2004 Iditarod Sketch Pad

Jon & Jona Van Zyle's exclusive sketches, stories from the trail

Lighting the way
2004 Iditarod Poster
Jon Jona Van Zyle
Jon & Jona Van Zyle
Sneaking Out
2004 Mush Poster

Visit Jon Van Zyle's Iditarod Art

Main Page Meet Jon & Jona Introduction Bootie Call Drop Bag Delivery Day Vet Check Jr. Iditarod
3/7 Iditarod Restart 3/8 Trail Notes 3/9 Rohn to Takotna 3/10 Takotna a.m. 3/10 Takotna p.m.
3/11 Takotna 3/14 Unalakleet 3/15-16 Unalakleet 3/16 Unalakleet
3/17 Unalakleet to Nome 3/19 Nome 3/20 Nome Finish Line Group Photo
Jona's Reflections

Sunday, 3/7/2004 - Iditarod restart in Willow

Iditarod restart in Willow, at the Community Center at mile 69.8 on the Parks Highway, about 25 miles north of the usual restart area in Wasilla near Iditarod Headquarters. It’s been moved again because of the dangers of open water with the warming weather conditions.

The sun dawned on another beautiful, picture perfect day. It was a bit of a squeeze to fit the 87 dog trucks into the confined parking areas that were available. True to form, the mushers moved barricades, shoveled and modified the area to make it work. The actual starting line was down Willow Lake and a musher’s nightmare to reach it. With a big team of wildly, excited dogs, you want the most direct route to follow. The staging area had big dog trucks crammed in at odd angles so when the approximately 80 feet of gangline was laid out for teams leaving ahead and behind and beside they crisscrossed like an ugly plaid fabric. Very few mushers had a straight shot to the starting line. Most mushers faced either a sharp right or left turn, crowds of spectators, unaware as to what was happening around them a steep hill and tight turn to the actual chute.

Cheryl Cheadle Metiva of Mackinaw, Michigan thankfully stepped in to reorganize the obstacle course. Many of you know Cheryl, formally of Tundra Outfitters, or from the Michigan racing scene. She’s been a longtime Iditarod supporter and this year she brought along her wonderful, new, soul-mate husband Marty. Those are two people who really belong in Alaska…we’ll see what we can do about that.

Poor Rick Swenson was on his way to the start wearing bib #5 when someone realized that his team hadn’t been scanned to verify the microchip numbers of the dogs running. We listened to the announcer introduce Rick, start his countdown, give the start and still not see his team. With Rick’s team stopped at the top of the hill, he halted the progress of the following teams and the announcer was left reading bios and counting with no one in sight. They finally got things back on track, but as a former racer, I still identify with the stomach clinching agony of making it to the line in a timely fashion. At this point most mushers are anxious to be away from the stress, the crowds and the confusion and to be out to the quiet of the actual trail. I’m not sure how far they’ll have to run to get away from the herd of spectators on snowmachines along the trail or the flock of ultra-lights and small planes swarming overhead. With the smell of fresh popcorn in the air, it definitely has the feeling of a three ring circus.

As Ellie’s starting time draws near, I helped her elderly Colorado Grandfather, Bob DeNier, make his cautious way down to the starting line. This is all new for Bob and I knew he’d get trampled back at the truck, so we found a nice front row spot to watch the action unfold. Ellie and team had an uneventful trip to the starting line. Again, my emotions surged. Some women cry at weddings, I lose it at the start of sled dog races. Knowing the effort it takes to reach a starting line, be it Iditarod or a 3 mile sprint race and to watch the beauty and excitement of the dogs makes my heart swell with pride and joy. It’s also a humbling experience to think that this musher and dog team have spent years to get to this point and will face 8-14 long hard days of unique adventures in this Great Land.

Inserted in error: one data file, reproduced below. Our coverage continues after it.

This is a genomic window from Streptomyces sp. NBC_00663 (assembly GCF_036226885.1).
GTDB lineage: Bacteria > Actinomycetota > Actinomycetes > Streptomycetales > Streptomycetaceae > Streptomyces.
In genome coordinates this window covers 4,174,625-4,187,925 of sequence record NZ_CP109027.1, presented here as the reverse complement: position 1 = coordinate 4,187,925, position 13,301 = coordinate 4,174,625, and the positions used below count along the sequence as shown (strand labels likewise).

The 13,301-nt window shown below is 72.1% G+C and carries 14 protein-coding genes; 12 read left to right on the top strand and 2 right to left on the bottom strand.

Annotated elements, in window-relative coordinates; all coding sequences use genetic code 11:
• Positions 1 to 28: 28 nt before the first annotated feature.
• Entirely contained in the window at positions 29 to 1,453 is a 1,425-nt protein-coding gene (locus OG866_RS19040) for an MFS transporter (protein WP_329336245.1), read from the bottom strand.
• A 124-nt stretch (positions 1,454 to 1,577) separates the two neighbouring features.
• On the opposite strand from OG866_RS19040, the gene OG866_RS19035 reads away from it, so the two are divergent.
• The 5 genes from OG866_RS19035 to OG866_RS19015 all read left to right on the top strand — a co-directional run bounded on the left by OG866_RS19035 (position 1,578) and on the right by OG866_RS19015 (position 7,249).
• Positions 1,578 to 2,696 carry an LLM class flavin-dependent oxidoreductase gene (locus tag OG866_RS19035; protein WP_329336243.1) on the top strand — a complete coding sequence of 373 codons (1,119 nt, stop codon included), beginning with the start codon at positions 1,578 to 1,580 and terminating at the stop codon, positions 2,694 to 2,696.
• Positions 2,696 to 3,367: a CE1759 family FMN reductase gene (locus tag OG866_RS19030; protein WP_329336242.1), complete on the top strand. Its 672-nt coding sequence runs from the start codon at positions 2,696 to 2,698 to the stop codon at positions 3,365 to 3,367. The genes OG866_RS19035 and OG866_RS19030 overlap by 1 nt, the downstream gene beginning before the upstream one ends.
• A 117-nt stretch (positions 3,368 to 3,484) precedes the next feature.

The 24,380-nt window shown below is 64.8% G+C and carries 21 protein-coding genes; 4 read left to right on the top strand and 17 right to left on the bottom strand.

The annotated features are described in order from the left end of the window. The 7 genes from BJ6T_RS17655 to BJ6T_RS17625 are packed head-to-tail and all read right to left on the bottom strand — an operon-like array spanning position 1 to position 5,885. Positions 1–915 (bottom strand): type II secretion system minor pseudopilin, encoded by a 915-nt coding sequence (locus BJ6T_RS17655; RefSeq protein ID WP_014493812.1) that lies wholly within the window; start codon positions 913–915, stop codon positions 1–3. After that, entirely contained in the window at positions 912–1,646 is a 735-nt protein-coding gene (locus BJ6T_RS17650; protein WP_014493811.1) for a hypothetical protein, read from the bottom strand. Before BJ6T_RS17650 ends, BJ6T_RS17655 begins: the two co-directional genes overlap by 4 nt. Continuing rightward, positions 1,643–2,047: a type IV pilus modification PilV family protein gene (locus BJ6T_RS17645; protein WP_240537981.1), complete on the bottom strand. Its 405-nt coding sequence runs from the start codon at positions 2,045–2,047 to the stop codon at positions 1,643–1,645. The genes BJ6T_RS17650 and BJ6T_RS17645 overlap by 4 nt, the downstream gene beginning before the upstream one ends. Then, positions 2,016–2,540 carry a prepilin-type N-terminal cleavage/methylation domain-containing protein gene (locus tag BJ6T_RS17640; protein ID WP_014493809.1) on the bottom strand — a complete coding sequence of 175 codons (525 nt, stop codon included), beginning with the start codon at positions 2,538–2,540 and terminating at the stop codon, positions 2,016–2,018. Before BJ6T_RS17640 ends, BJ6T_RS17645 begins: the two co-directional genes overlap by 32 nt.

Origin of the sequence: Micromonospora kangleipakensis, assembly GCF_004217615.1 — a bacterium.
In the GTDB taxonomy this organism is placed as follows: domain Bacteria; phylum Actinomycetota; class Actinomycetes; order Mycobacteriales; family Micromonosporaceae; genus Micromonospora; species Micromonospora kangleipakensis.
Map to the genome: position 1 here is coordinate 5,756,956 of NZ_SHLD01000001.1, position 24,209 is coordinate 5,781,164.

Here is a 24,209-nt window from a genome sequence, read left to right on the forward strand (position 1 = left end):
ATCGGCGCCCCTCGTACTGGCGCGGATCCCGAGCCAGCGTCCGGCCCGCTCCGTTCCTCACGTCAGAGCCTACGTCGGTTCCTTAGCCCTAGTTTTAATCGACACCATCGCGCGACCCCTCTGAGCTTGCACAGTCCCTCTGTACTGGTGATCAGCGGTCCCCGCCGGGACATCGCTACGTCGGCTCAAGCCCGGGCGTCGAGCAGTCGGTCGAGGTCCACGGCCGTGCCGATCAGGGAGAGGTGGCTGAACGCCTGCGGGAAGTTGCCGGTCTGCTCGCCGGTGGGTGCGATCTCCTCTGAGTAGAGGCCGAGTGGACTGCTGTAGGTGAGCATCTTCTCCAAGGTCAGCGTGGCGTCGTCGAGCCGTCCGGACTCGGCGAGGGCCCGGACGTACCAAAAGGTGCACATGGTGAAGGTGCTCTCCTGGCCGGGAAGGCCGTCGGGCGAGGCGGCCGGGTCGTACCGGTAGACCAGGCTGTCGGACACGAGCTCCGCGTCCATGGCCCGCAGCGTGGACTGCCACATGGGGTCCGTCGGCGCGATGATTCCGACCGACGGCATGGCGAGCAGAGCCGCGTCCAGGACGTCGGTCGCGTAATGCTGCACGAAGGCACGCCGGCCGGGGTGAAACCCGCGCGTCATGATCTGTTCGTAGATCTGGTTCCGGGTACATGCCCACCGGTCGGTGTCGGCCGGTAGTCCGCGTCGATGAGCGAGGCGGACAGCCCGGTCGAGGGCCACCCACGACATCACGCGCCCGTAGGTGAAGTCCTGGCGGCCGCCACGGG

As Ellie heads across the lake toward her great adventure I spot other great adventurers. Watching the start from the comfort of their vehicles are 99 year old Iditarod and mountaineering veteran Col. Norman Vaughan and Siberian husky icon Natalie Norris.

The Col. Is busy planning another trip to Antarctica in 2005 to celebrate his 100th birthday with another ascent of the mountain Admiral Byrd named after him, Mt. Vaughan. I’m ashamed to say my knees were screaming just making the climb up the steep river bank from the steep river bank from the Yukon River up to the hillside village of Ruby!

Legendary Siberian Kennel owner Natalie Norris still likes to keep up with the race too. The Norris Kennel has helped many Iditarod mushers get their start, most noteworthy, Martin Buser. Natalie has again hosted Canadian Karen Ramstead and her Siberian team for this year’s race. Natalie still has a kennel of dogs, a home full of memories and a room full of racing trophies from her racing days in the Women’s World Championships and Fur Rondy Races which her late husband Earl started back in the 40’s. There have certainly been a lot of changes over the past 65 years, but it is still all about a musher and team facing over 1,000 miles of adventures. That’s the premise that keeps us all drawn to the Last Great Race.

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For more information about Ellie and her home at Ultima Thule Lodge you can visit their web site at www.ultimathulelodge.com

More information about Ellie Claus can be found on the Iditarod web site www.iditarod.com

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2004 Jon & Jona Van Zyle
All material in the Iditarod Sketch Pad remain the property of Jon & Jona Van Zyle and may not be reproduced in any manner.